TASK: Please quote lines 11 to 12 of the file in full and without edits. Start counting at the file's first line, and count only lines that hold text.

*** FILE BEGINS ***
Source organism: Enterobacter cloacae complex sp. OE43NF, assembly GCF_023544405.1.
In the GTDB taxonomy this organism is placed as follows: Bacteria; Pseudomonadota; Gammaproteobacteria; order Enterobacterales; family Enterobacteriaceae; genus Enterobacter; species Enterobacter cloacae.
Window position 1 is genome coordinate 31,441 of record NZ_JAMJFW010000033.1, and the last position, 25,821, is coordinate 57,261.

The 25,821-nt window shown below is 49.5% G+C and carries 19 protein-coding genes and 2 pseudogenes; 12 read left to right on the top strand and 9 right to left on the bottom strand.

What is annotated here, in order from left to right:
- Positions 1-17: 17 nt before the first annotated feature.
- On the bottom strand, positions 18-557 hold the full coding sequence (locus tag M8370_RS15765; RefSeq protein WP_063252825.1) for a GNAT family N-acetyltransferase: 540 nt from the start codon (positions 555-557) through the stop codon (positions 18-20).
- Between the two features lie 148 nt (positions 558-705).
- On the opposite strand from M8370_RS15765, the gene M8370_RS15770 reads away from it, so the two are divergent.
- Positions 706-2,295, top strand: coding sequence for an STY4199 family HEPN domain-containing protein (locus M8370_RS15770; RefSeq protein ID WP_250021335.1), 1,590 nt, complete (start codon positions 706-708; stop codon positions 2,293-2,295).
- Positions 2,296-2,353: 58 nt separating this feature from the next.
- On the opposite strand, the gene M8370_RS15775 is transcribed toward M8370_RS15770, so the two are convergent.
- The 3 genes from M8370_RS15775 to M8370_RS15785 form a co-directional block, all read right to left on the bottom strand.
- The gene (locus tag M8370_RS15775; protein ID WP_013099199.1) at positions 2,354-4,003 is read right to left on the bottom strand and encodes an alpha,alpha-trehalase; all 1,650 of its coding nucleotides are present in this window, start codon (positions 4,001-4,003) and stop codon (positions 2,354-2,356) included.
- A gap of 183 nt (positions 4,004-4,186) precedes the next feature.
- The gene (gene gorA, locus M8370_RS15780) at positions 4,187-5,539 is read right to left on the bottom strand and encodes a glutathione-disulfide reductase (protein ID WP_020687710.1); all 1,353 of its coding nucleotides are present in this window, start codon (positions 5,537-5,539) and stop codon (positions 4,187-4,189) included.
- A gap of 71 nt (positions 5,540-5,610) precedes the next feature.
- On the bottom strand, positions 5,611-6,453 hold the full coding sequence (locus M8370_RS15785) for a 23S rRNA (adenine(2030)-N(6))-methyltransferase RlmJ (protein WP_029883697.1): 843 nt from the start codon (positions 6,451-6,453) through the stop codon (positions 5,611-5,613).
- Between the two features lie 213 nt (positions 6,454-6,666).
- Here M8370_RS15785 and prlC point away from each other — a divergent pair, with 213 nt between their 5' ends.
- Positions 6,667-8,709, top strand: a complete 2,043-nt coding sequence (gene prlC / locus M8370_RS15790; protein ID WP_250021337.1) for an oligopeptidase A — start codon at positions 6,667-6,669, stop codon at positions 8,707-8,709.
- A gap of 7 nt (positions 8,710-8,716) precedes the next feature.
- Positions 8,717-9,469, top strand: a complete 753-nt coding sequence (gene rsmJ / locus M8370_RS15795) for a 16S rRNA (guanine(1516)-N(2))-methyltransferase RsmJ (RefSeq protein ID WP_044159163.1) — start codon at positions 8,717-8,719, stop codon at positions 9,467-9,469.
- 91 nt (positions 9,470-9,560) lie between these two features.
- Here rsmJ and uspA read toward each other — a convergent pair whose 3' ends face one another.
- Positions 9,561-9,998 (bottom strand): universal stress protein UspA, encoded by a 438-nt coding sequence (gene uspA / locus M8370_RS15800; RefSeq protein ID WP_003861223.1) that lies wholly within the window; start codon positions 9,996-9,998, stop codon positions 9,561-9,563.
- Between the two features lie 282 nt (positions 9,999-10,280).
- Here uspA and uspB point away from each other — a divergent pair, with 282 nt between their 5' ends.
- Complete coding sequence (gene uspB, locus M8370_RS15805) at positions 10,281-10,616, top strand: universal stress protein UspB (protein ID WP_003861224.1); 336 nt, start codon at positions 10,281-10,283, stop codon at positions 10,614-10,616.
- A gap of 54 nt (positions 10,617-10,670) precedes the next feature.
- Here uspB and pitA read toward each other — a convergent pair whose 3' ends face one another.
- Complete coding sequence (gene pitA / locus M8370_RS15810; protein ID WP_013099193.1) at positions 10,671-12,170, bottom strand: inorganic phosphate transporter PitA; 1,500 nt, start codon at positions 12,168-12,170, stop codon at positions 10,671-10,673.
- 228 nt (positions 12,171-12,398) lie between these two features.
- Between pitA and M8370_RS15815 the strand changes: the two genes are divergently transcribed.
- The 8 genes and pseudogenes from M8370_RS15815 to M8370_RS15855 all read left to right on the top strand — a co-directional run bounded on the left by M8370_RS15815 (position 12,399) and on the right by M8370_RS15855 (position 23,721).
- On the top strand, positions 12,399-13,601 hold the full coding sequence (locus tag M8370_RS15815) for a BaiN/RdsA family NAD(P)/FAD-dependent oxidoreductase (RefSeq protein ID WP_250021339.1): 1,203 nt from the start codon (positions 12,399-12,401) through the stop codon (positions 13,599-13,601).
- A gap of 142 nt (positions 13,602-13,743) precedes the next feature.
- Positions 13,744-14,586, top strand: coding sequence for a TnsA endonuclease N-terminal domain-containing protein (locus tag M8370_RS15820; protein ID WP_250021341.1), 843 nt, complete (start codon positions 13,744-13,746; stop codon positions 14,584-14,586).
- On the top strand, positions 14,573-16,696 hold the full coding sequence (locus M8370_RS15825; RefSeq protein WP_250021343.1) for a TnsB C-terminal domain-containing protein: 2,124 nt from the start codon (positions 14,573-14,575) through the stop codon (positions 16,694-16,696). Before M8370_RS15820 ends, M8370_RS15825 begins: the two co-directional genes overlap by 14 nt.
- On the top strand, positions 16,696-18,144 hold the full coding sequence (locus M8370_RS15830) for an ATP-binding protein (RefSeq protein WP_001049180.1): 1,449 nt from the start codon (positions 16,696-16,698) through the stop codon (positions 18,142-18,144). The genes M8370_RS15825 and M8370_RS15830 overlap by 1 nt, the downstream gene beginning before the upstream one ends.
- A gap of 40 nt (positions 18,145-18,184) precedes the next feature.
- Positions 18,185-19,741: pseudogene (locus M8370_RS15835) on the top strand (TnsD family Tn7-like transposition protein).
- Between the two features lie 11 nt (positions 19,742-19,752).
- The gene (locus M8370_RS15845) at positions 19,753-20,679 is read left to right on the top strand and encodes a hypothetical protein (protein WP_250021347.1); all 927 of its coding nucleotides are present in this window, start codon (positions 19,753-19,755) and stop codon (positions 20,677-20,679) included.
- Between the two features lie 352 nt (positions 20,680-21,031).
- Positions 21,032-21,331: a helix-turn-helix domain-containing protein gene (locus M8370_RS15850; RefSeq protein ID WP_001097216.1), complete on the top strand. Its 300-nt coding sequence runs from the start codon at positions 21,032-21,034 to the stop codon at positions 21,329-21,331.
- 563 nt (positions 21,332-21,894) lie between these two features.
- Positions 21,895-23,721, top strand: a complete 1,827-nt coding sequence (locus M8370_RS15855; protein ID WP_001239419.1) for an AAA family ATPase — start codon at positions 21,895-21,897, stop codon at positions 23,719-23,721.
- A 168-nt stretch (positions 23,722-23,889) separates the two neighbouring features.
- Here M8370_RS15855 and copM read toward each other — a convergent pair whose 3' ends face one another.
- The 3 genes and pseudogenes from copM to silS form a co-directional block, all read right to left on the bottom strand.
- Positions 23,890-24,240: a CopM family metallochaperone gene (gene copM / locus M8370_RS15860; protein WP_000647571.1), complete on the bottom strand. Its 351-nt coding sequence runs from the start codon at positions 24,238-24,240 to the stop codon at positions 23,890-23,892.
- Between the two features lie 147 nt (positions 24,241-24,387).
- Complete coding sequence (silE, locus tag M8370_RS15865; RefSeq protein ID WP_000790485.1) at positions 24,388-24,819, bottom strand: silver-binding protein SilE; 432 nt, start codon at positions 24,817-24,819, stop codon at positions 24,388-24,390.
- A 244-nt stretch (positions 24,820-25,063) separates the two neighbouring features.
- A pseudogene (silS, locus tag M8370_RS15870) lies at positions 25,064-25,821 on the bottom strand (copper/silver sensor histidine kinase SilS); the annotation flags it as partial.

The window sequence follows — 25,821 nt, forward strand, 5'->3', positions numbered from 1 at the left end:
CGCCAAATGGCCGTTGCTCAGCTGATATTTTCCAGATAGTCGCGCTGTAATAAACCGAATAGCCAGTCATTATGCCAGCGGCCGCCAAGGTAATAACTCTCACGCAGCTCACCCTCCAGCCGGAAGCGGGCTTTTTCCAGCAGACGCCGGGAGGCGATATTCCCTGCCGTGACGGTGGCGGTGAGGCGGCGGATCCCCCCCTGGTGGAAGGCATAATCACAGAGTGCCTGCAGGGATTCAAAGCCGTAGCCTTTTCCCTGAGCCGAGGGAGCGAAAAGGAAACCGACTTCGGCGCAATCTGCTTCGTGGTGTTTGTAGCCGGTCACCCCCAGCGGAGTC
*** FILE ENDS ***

- Positions 2,296-2,353: 58 nt separating this feature from the next.
- On the opposite strand, the gene M8370_RS15775 is transcribed toward M8370_RS15770, so the two are convergent.